Messier 97, the Owl Nebula

Here’s a classic object for this time of year, the ghostly Owl Nebula, in a false-colour image taken through H alpha and OIII filters.

It gives the impression of two spherical shells of gas displaced from one another, but, unlike some other planetaries, it has very little colour, looking much the same in H alpha as OIII light.
Taken over three nights, and processed with Nebulosity 2.5.3 and Photoshop CS4. (Click to enlarge)

Messier 97

The Sun ( H alpha) 2013 May 03

It’s the time of year for solar observing again, and there was a nice active disk yesterday in both H alpha and white light.

Here’s an image taken by the method I’ve been using for a couple of years now, using the DMK 41 camera in combination with the Lunt LS60 double-stacked to take an image in two parts and stitch it together. On this occasion I used DoubleTake for the Mac to do the stitching and balancing, and it does a good job.

Taken in mid-afternoon in warm conditions (27C), seeing was poor. (Click to enlarge)


Messier 81 2013 March 02–14

This is an LRGB image with the L from a light pollution filter, but it is rather undersaturated as the data is dominated by the luminance; true RGB from such a light-polluted environment  as I work in is probably impossible. It was taken over three nights.

Processing was with Deep Sky Stacker and Photoshop (with Gradient XTerminator & Neat Image plug-ins playing a role).

The slight non-roundness on the star images is probably due to chip non-orthogonality, which needs fixing. (Click to enlarge)

Messier 81

Saturn 2013 March 31

The seeing looked steady visually on this occasion, but on-screen it was rippling very fast at a small scale (not surprising for 27º altitude). Three sequences of RGB were captured, and all combined for a 14 minute run, interspersed with IR captures. This is the first image I have produced using the PierroAstro dispersion corrector in the imaging train.

There’s no evidence of any spots, though Encke’s division is faintly apparent.



Comet C/2011 L4 (PanSTARRS) 2013 March 29

Tonight I finally obtained an image of C/2011 L4 (PanSTARRS), after all these cloudy evenings. There was a gap in the cloud for about 30 minutes which I exploited. The comet is going behind a nearby fir tree during the course of the exposures, obscuring the frame on the right hand side.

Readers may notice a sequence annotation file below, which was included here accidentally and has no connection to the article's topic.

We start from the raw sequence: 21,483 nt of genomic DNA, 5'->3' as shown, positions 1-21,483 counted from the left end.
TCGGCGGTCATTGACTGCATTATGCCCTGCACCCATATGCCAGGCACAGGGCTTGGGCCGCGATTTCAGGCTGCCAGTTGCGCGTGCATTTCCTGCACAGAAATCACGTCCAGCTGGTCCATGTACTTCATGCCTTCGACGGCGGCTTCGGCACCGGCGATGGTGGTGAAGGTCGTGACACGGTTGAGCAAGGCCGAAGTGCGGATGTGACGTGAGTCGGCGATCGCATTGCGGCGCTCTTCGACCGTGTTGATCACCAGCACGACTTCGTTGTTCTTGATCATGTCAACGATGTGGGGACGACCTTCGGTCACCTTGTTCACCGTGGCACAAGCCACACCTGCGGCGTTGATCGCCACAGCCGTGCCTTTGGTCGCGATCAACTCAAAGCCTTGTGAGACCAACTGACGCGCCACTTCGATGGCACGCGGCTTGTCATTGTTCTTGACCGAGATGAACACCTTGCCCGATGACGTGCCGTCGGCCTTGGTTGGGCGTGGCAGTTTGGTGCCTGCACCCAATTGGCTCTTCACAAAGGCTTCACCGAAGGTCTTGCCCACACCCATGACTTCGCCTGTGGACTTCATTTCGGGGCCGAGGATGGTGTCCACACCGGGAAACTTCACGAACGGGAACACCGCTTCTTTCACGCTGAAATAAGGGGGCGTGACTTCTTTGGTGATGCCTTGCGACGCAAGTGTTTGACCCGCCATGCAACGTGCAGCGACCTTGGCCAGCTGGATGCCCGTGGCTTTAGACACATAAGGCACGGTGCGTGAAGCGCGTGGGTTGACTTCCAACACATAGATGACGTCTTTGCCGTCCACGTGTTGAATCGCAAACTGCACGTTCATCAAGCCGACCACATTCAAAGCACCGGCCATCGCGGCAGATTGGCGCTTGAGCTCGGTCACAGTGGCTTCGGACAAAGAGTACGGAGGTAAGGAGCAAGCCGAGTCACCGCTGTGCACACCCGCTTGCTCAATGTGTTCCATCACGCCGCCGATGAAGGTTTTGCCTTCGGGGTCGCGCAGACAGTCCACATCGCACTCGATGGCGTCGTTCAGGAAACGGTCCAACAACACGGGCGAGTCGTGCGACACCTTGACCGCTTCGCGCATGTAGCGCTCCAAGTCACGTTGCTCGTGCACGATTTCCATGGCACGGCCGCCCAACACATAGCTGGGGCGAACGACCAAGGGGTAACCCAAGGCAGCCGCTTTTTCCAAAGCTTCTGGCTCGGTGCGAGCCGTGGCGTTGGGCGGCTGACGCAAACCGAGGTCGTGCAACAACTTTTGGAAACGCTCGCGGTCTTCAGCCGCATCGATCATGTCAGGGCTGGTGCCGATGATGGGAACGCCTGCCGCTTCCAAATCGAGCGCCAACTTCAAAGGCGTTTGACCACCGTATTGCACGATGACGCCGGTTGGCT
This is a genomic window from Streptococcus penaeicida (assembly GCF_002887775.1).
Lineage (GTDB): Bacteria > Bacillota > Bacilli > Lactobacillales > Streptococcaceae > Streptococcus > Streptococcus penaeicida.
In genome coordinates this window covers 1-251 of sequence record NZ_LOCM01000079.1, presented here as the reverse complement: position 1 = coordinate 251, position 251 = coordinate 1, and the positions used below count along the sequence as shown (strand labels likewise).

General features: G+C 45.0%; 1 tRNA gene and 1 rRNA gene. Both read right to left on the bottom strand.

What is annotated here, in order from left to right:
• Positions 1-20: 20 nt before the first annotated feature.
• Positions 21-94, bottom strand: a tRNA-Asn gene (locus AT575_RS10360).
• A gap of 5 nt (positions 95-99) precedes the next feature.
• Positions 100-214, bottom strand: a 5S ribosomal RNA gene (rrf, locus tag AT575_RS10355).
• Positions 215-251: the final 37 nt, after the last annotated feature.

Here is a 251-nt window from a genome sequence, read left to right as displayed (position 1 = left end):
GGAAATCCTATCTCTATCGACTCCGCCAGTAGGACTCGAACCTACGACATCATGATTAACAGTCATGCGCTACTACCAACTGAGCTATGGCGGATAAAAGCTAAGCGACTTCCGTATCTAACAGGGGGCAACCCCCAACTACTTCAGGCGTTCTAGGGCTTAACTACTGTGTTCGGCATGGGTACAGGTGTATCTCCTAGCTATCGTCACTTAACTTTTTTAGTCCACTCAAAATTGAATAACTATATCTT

Slightly later I observed it visually from an upstairs window using 10×50 binoculars, but it was only just visible in those, looking much fainter and more diffuse than when I last saw it on March 14. (Click to enlarge)

Comet C/2011 L4 (PanSTARRS)

The Moon 2013 February 19

I went a bit mad with imaging the Moon on this night, doing it with three different cameras and telescopes. So I did my usual whole Moon with the 80mm refractor, but I also made this redundant by taking a much larger whole Moon image with the 100mm f9 which is mounted with my C-14, in IR with DMK41 camera at 15fps. This can be zoomed in to examine parts of it in detail; it won’t fit on a monitor at full size (second image down, click twice). It has been so successful I will certainly use this combination again.  Finally I imaged Copernicus with C-14, Flea 3 and 3x Barlow, the same arrangement as I use for Jupiter.

With the very large image scale for Copernicus, one fact, or maybe opinion, that comes into my mind is that when attempting very high resolution imaging of lunar features on the terminator, and processing using stacking software and wavelet sharpening, you very easily hit the diffraction limit of the telescope, because the contrasts are so great, in a way you don’t when imaging Jupiter or Saturn with the same telescope (but you do when imaging double stars). You can see this looking at the central peak of Copernicus, standing out as a star-like point: it has a diffraction ring around it. The appearance of other features in this image is also influenced by edge diffraction, and this is a thing you regularly see in similar images.
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